I found what I thought was a fine camping spot just inside Perryville, across the Fourche La Fave River. A lovely park complete with pavilion, picnic tables, electric, bathrooms, water, playground; in short, everything one might want or need.
I got there early in the day, and was able to wash up, make some phone calls to family who I hadn’t spoken to in a while, and cooked up some dinner. I began setting up my tent probably around 8 o’clock with a few people still hanging around the park as night was falling over everything. Once the tent is up I go about organizing my gear within, slide into my sleeping bag, and open up Thoreau’s Walden before turning off the light. About 11 o’clock a cop shows up. He does the typical cop thing, which means he shines his flashlight into, or onto, my tent and orders me out of it. A rather rude thing to do, if you don’t mind my saying. Anyway, I crawl out of my sleeping bag and tent in my boxers of course, and he just looks at me for a second, probably not expecting a somewhat clean-shaven, young man to be stepping out in only his boxers, before telling me the park closes after dark and that I am trespassing on city property. I simply stare at him in bafflement, like some sort of deaf and dumb idiot, clearly unable to decipher the words that have come out of his mouth. And, in a sense, I couldn’t—this bizarre idea that I might be trespassing on city property because I happened to either a) not be from the city, or b) be there after hours is baffling to me. He then asks me if I understand that and I sort of stutter an incomprehensible reply to which he responds by looking me over with an appraising eye. He then tells me that I have to pack everything up and move on, but then immediately asks me what it is I’m doing camping at the city park anyway. I launch into my story about how I’m cycling around the U.S. and that I had come from Little Rock earlier in the day, and that the park just looked so inviting that I couldn’t resist choosing it as my spot to stay for the night. I mentioned that I have a tendency to like being in plain view of the public in these smaller towns in order to invite conversation; I’m not some sort of maniac, just a traveler needing a place to sleep for the night. He likes my story and is impressed with what I’m doing but tells me I still need to pack my things up, but also that he can give me a lift to the next town if I’d like. He also wants to check my ID, presumably to make sure he’s not letting a murderer, arsonist, or some other felon of sorts off the hook potentially.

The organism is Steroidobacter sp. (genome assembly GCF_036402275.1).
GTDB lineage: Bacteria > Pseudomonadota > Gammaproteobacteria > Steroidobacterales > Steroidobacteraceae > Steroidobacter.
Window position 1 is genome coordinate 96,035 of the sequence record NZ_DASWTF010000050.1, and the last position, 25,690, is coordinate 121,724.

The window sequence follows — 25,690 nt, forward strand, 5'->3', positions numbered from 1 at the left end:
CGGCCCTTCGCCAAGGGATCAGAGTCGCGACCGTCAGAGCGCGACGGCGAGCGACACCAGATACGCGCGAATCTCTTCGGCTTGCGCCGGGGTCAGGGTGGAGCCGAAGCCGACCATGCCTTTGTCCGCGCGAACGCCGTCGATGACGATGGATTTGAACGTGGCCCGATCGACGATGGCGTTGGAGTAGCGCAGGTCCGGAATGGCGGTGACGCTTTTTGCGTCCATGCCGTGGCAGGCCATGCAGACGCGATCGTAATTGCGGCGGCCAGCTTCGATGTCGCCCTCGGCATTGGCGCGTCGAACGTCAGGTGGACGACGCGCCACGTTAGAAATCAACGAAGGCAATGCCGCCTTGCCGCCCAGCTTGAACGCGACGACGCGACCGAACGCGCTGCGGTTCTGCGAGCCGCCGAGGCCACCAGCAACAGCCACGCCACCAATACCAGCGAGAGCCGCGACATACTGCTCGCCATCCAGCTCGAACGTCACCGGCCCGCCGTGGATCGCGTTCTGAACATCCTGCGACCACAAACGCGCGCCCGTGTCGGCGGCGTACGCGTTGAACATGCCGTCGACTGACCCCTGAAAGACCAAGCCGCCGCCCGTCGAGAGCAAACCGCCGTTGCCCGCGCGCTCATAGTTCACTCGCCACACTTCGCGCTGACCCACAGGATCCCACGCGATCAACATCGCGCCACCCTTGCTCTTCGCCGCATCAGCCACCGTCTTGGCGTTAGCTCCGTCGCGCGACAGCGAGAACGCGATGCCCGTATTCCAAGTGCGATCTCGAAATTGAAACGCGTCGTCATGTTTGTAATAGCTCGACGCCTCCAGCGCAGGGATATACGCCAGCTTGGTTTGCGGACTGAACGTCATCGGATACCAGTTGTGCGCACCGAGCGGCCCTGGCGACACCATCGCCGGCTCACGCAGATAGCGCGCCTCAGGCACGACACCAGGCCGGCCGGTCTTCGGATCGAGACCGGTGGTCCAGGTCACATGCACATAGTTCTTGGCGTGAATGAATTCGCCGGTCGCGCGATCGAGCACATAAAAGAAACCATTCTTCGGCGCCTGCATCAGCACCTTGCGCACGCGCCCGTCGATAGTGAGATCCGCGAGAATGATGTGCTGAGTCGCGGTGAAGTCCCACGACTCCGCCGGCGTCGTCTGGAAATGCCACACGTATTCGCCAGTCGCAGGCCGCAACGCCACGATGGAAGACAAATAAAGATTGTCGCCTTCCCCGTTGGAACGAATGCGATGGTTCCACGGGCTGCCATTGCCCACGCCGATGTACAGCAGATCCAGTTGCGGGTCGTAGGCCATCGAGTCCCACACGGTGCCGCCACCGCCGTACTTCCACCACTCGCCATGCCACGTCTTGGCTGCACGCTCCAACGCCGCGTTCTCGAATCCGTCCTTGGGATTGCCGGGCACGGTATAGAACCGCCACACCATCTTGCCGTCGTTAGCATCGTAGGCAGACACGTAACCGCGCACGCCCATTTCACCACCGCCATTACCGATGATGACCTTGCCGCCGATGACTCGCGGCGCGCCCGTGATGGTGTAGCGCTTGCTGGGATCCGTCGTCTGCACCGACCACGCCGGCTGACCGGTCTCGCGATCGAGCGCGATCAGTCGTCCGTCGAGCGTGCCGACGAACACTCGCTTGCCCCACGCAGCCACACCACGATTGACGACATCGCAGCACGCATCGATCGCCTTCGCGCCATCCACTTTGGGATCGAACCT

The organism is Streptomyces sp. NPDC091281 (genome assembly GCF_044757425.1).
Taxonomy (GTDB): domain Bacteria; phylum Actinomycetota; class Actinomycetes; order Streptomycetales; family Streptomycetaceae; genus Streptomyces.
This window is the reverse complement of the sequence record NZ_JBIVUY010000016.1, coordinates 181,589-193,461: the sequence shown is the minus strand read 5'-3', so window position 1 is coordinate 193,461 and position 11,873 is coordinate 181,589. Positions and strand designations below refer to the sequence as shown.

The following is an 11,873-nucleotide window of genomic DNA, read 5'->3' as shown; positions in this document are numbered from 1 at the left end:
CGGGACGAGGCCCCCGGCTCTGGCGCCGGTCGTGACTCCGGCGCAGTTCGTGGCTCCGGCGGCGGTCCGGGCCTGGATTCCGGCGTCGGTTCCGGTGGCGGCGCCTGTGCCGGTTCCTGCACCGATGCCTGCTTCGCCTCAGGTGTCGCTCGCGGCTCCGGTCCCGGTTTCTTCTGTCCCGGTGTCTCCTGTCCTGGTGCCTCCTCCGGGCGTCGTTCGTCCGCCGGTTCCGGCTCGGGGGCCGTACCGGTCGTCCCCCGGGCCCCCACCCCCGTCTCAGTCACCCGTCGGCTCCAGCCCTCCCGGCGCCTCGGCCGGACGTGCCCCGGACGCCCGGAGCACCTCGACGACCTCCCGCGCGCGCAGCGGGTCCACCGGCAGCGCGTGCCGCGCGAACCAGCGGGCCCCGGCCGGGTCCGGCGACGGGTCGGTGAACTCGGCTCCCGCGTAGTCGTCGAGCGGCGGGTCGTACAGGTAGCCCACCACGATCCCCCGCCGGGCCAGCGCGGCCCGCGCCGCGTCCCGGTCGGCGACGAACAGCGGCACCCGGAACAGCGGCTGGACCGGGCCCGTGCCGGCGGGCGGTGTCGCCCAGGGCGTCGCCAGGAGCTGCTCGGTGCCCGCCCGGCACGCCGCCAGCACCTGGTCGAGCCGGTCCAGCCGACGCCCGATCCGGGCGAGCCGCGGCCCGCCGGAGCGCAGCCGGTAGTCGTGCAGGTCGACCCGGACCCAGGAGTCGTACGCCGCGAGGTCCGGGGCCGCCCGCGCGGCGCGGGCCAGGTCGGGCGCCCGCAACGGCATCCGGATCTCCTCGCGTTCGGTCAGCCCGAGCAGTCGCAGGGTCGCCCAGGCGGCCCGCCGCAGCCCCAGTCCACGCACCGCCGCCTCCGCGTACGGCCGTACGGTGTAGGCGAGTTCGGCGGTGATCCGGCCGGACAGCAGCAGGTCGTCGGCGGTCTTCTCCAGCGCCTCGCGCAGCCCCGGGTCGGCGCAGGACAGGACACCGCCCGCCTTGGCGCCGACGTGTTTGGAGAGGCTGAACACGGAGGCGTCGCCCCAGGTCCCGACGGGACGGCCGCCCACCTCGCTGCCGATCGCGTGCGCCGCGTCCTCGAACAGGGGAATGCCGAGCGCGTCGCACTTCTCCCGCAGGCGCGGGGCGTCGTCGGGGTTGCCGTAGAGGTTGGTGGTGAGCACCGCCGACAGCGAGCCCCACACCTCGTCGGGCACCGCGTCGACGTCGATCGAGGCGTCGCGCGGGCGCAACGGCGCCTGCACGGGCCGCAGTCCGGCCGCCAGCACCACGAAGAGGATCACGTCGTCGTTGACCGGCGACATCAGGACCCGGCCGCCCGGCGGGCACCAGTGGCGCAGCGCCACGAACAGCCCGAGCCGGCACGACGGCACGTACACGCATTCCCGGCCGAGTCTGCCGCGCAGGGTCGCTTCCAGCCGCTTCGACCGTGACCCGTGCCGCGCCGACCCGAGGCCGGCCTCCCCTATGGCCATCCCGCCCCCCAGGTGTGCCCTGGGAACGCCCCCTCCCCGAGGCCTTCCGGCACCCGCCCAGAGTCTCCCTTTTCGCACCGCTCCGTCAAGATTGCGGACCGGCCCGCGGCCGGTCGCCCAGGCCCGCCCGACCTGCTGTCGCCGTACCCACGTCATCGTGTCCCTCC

I begin packing up my gear, at a rather glacial pace I might add, while he’s over in his vehicle doing the whole song and dance, whatever that might be, with my driver’s license. He comes back and tells me my ID checked out OK (very relieving!), and, in fact, that I can stay the night as long as I’m gone not long after daybreak. Apparently he appreciated the fact that I was “straight” with him. He even said he would come back from time to time to check on me and make sure all’s quiet. I don’t actually know if he did this because I eventually fell asleep, though not so quickly as I would have liked thanks to having been roused from my tent and confronted in the manner that I was. Needless to say, I was exultant when he told me I could stay put for the night.
It is now about 7:30 am, the following morning and I’m sitting here at a picnic table writing this after having strolled the park, said hello to the few people out for a morning walk, and taken a number of pictures of morning sun and sky through the trees and flowering bushes. I did wake up early as I promised, packed up most of my gear and, most importantly, my tent, but really couldn’t resist the temptation to wander about the dewey field, and along its wooded edge with my camera. During this entire time the police officer never showed back up, so I figured what the hell, I’m going to make a cup of coffee, cook my breakfast, and relax. If someone else shows up and tries to give me a hard time it doesn’t look as though I camped out there, and I can just say that I rolled off the street to relax for a bit and make a cup of coffee.